Outside of the U.S. rozanolixizumab is not approved for use in any indication by any other regulatory authority worldwide.
*In the U.S., the International Nonproprietary Name (INN) for rozanolixizumab is ‘rozanolixizumab-noli’ following the FDA’s ‘Non-proprietary Naming of Biological Products Guidance’. This guidance advises that the nonproprietary name designated for originator biological products should be a proper name that is a combination of the core name and a distinguishing suffix that is devoid of meaning and composed of four lowercase letters.
Important Safety Information for RYSTIGGO®
WARNINGS AND PRECAUTIONS
Infections: RYSTIGGO may increase the risk of infection. Delay RYSTIGGO administration in patients with an active infection until the infection is resolved. During treatment with RYSTIGGO, monitor for clinical signs and symptoms of infection. If serious infection occurs, administer appropriate treatment and consider withholding RYSTIGGO until the infection has resolved.
Immunization with vaccines during RYSTIGGO treatment has not been studied. The safety of immunization with live or live-attenuated vaccines and the response to immunization with any vaccine are unknown. Because RYSTIGGO causes a reduction in IgG levels, vaccination with live-attenuated or live vaccines is not recommended during treatment with RYSTIGGO. Evaluate the need to administer age-appropriate vaccines according to immunization guidelines before initiation of a new treatment cycle with RYSTIGGO.
Aseptic Meningitis: Serious adverse reactions of aseptic meningitis (also called drug-induced aseptic meningitis) have been reported in patients treated with RYSTIGGO. If symptoms consistent with aseptic meningitis develop, diagnostic workup and treatment should be initiated according to the standard of care.
Hypersensitivity Reactions: Hypersensitivity reactions, including angioedema and rash, were observed in patients treated with RYSTIGGO. Management of hypersensitivity reactions depends on the type and severity of the reaction. Monitor patients during treatment with RYSTIGGO and for 15 minutes after for clinical signs and symptoms of hypersensitivity reactions. If a reaction occurs, institute appropriate measures if needed.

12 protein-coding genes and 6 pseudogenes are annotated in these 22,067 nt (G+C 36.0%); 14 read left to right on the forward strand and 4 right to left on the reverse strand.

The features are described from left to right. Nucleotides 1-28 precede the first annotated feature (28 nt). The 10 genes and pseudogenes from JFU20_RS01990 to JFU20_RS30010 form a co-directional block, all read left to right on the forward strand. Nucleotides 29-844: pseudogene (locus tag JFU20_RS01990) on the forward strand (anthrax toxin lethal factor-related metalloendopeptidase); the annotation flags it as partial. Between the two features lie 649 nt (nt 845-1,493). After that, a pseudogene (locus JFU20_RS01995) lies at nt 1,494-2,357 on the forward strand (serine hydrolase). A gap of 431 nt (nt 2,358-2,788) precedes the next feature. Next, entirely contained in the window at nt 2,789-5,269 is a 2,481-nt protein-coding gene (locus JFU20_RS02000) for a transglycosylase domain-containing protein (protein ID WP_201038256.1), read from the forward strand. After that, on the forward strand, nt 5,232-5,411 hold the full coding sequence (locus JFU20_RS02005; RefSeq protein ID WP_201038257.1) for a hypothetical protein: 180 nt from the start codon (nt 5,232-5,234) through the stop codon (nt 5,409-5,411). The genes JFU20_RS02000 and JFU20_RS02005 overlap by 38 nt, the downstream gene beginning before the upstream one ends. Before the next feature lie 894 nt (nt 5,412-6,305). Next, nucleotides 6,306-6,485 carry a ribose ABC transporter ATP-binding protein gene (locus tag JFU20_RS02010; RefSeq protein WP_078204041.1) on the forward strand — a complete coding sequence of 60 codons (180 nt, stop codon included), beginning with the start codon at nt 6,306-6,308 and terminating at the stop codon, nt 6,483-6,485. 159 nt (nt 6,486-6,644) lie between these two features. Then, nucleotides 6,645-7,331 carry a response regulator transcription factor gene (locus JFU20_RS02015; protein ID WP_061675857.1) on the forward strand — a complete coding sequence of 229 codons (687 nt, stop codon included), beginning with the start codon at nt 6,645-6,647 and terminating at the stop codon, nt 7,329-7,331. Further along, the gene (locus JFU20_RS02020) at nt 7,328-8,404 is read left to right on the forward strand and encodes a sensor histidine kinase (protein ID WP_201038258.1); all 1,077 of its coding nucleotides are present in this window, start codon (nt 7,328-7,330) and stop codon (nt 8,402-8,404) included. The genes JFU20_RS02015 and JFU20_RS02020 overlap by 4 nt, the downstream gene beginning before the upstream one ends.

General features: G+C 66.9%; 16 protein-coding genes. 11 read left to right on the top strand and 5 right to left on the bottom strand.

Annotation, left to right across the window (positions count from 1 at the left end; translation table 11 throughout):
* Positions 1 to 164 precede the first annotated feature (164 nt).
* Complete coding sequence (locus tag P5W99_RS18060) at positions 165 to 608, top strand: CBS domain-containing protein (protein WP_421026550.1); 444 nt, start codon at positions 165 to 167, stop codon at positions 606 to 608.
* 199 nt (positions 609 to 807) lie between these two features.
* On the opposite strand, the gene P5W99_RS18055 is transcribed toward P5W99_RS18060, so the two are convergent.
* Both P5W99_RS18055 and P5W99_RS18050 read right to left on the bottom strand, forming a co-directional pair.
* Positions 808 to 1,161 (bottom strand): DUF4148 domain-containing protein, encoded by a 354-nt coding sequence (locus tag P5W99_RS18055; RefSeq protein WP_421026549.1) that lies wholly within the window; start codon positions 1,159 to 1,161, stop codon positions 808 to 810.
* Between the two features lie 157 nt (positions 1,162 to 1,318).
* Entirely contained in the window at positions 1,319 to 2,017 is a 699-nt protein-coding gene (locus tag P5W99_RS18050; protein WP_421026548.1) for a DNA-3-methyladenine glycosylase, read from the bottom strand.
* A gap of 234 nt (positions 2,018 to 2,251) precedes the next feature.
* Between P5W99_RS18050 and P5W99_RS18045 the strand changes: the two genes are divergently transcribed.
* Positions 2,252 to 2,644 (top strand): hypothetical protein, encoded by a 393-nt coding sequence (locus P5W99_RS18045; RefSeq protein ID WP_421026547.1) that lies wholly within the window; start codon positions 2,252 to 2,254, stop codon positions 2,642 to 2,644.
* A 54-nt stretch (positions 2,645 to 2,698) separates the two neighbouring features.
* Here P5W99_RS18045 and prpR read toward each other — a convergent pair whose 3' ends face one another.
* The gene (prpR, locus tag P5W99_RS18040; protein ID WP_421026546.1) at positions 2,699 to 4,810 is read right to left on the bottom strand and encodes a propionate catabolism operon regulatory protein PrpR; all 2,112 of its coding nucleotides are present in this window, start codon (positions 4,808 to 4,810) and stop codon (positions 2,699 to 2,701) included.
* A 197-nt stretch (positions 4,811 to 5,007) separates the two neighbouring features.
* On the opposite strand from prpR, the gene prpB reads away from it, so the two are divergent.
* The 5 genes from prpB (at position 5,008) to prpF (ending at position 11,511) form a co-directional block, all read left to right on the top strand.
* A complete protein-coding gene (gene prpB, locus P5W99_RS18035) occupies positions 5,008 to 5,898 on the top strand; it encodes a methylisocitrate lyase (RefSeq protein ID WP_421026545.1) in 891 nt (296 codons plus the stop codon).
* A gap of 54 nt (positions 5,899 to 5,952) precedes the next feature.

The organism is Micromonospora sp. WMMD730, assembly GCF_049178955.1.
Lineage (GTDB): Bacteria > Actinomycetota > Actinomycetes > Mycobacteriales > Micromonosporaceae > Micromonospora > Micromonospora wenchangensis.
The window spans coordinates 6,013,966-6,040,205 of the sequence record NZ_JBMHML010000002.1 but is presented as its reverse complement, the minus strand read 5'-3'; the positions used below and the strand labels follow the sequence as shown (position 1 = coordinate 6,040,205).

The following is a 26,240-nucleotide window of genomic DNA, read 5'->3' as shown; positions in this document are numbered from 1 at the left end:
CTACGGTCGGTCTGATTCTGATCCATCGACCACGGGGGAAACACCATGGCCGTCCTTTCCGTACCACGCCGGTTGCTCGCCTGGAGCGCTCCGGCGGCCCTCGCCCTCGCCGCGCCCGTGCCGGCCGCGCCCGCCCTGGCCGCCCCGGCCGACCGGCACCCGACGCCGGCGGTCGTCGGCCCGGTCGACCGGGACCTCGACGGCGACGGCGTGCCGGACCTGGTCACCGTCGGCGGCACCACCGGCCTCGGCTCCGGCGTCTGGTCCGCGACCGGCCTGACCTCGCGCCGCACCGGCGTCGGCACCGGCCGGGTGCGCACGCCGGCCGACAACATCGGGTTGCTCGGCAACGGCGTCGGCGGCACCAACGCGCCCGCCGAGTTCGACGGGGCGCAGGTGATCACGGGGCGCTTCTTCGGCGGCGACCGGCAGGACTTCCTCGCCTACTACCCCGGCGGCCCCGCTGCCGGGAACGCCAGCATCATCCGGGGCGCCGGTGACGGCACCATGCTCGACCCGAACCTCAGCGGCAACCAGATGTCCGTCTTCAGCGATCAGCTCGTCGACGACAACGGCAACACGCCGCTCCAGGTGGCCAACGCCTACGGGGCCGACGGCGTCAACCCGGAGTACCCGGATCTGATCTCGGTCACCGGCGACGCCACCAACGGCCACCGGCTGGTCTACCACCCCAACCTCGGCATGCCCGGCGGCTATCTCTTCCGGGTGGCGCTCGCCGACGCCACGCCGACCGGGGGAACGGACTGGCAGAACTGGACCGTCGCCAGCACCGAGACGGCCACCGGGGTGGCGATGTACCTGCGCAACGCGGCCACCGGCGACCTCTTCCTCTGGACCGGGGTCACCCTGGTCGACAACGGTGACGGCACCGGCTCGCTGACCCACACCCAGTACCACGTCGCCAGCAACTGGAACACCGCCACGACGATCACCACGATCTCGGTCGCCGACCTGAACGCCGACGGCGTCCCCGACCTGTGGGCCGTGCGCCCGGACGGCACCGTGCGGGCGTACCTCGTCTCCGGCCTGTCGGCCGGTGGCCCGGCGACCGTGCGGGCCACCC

In a placebo-controlled study, the most common adverse reactions (reported in at least 10% of RYSTIGGO-treated patients) were headache, infections, diarrhea, pyrexia, hypersensitivity reactions, and nausea. Serious infections were reported in 4% of patients treated with RYSTIGGO. Three fatal cases of pneumonia were identified, caused by COVID-19 infection in two patients and an unknown pathogen in one patient. Six cases of infections led to discontinuation of RYSTIGGO.
The full Prescribing Information will be available at https://www.ucb-usa.com/RYSTIGGO-prescribing-information.pdf
UCB, Brussels, Belgium (www.ucb.com) is a global biopharmaceutical company focused on the discovery and development of innovative medicines and solutions to transform the lives of people living with severe diseases of the immune system or of the central nervous system. With approximately 8,600 people in approximately 40 countries, the company generated revenue of €5.5 billion in 2022. UCB is listed on Euronext Brussels (symbol: UCB). Follow us on Twitter: @UCB_news.
- RYSTIGGO® U.S. Presribing Information
- Bril V. Efficacy and safety of rozanolixizumab in patients with generalised myasthenia gravis: a randomised, double-blind, placebo-controlled, adaptive Phase 3 study MyCarinG study. Lancet Neurol. 2023;22(5):383-94.
- Wolfe G, et al. Myasthenia gravis activities of daily living profile. Neurology. 1992;52(7):1487-9
- Smith B, et al. Generation and characterization of a high affinity anti-human FcRn antibody, rozanolixizumab, and the effects of different molecular formats on the reduction of plasma IgG concentration. MAbs. 2018;10:1111-30.
- Juel VC, Massey JM. Myasthenia gravis. Orphanet J Rare Dis. 2007;2:44.
- National Institute of Neurological Disorders and Stroke. 2022. Myasthenia Gravis Fact Sheet. https://www.ninds.nih.gov/myasthenia-gravis-fact-sheet. Accessed June 2023.
- Punga AR, et al. Epidemiology, diagnostics, and biomarkers of autoimmune neuromuscular junction disorders. Lancet Neurol. 2022;21(2):176-88.
- Myasthenia Gravis Foundation of America. Clinical Overview of MG. https://myasthenia.org/Professionals/Clinical-Overview-of-MG. Accessed June 2023
- US Food and Drug Administration. https://www.accessdata.fda.gov/scripts/opdlisting/oopd/detailedIndex.cfm?cfgridkey=669918. Accessed June 2023
- European Medicines Agency, EU/3/20/2272: Orphan designation for the treatment of myasthenia gravis https://www.ema.europa.eu/en/medicines/human/orphan-designations/eu3202272. Accessed June 2023
- Data on file, UCB Inc
- Myasthenia Gravis Foundation of America. Clinical Overview of MG. https://myasthenia.org/Professionals/Clinical-Overview-of-MG. Accessed June 2023
- Hansen JS, et al. Mortality in myasthenia gravis: A nationwide population-based follow-up study in Denmark. Muscle Nerve. 2016;53:73-77.
- Myasthenia Gravis Foundation of America. MG Quick Facts. https://myasthenia.org/MG-Education/MG-Quick-Facts. Accessed June 2023